New Medicaid waiver demonstration project

AARP Alaska also saw wins on several programs that support seniors’ access to health services, including HB344, a bill authorizing a Medicaid 1115 demonstration project waiver for health-related social needs. The waiver can pay for unmet medically necessary nutrition, housing, or transportation expenses on a time-limited basis for Medicaid eligible enrollees.

How Alaska will shape the program will emerge over the next year or more, though the Dept. of Health has indicated that it will focus on Medicaid enrollees who frequently need emergency room services and have specific chronic conditions with modifiable nutritional or housing needs. Each of the 16 states who have approved this new Medicaid waiver option have taken different localized approaches to address their state’s emergency room high-utilizer populations.

Expanded eligibility for SNAP

Legislation to implement Broad-Based Categorical Eligibility (BBCE) for Alaska’s Supplemental Nutrition Aid Program (SNAP) was amended into HB344 in the final hours of the session. Broad-based categorical eligibility is proven to increase senior participation in the program because of the removal of the asset test, as seniors are more likely to have both low-income streams requiring food assistance and disqualifying assets such as homes and savings. BBCE also allows the state to phase down benefits for working families as their income rises, providing food assistance up to 200% of the federal poverty level.

More health care workers

We saw partial success in our work to increase the pool of qualified healthcare providers in Alaska. Though the legislature did not pass AARP priority bill HB149 - the Nurse Licensure Compact - they did pass legislation to join interstate compacts for Physical Therapy and Audiology and Speech Pathology. Joining these compacts allows licensed practitioners in member states to practice in Alaska, alleviating the healthcare workforce shortage that impedes Alaskans’ access to quality care. These mark the first multi-state healthcare compacts Alaska has joined, which address barriers to care for our aging population and mitigate the state’s healthcare workforce shortage.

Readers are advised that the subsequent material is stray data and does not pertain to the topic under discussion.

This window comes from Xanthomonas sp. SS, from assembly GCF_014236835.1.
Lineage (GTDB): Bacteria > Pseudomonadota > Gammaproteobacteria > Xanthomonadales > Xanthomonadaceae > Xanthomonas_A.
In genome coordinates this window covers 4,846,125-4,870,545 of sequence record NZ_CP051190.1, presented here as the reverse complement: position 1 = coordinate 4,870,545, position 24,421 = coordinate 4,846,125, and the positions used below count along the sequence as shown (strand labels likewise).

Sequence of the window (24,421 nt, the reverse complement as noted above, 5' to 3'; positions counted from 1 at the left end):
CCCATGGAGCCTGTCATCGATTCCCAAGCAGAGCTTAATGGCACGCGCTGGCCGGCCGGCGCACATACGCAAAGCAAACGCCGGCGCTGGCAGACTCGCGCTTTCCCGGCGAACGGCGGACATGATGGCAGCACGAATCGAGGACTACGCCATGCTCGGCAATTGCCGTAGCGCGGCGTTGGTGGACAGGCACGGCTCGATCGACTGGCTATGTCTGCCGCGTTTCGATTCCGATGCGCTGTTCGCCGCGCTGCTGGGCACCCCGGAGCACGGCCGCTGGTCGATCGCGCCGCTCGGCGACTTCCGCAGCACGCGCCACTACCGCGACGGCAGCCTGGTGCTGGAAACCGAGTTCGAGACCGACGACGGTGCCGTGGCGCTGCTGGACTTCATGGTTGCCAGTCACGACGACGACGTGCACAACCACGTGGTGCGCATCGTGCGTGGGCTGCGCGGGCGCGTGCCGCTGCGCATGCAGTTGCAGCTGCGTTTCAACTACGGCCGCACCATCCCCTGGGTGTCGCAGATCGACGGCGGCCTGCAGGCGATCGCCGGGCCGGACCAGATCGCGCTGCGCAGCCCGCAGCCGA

Retirement and pensions

In AARP’s multi-year retirement readiness legislation campaign, we saw momentum build toward passage of a modest public employee pension plan and a state-managed workplace retirement savings plan. Our work on those priorities will continue into the next legislative session. Retirement readiness is good for Alaska and good for Alaskans. With robust savings and retirement options in both the public and private sectors, we can have a thriving small business climate and reliable public services that keep generations of Alaskans in the last frontier.

AARP will host Senate President Gary Stevens and Speaker of the House Cathy Tilton on Wednesday June 5 at 1 p.m. to debrief the 2024 legislative session in a telephone townhall that will be livestreamed on AARP Alaska’s Facebook page.

AARP Alaska’s full and final 33rd Alaska Legislature Wrap-Up Report will be available in June at http://www.aarp.org/ak.

Marge Stoneking has served as Advocacy Director for AARP Alaska since 2020.

 
 
Rendered 06/16/2024 08:19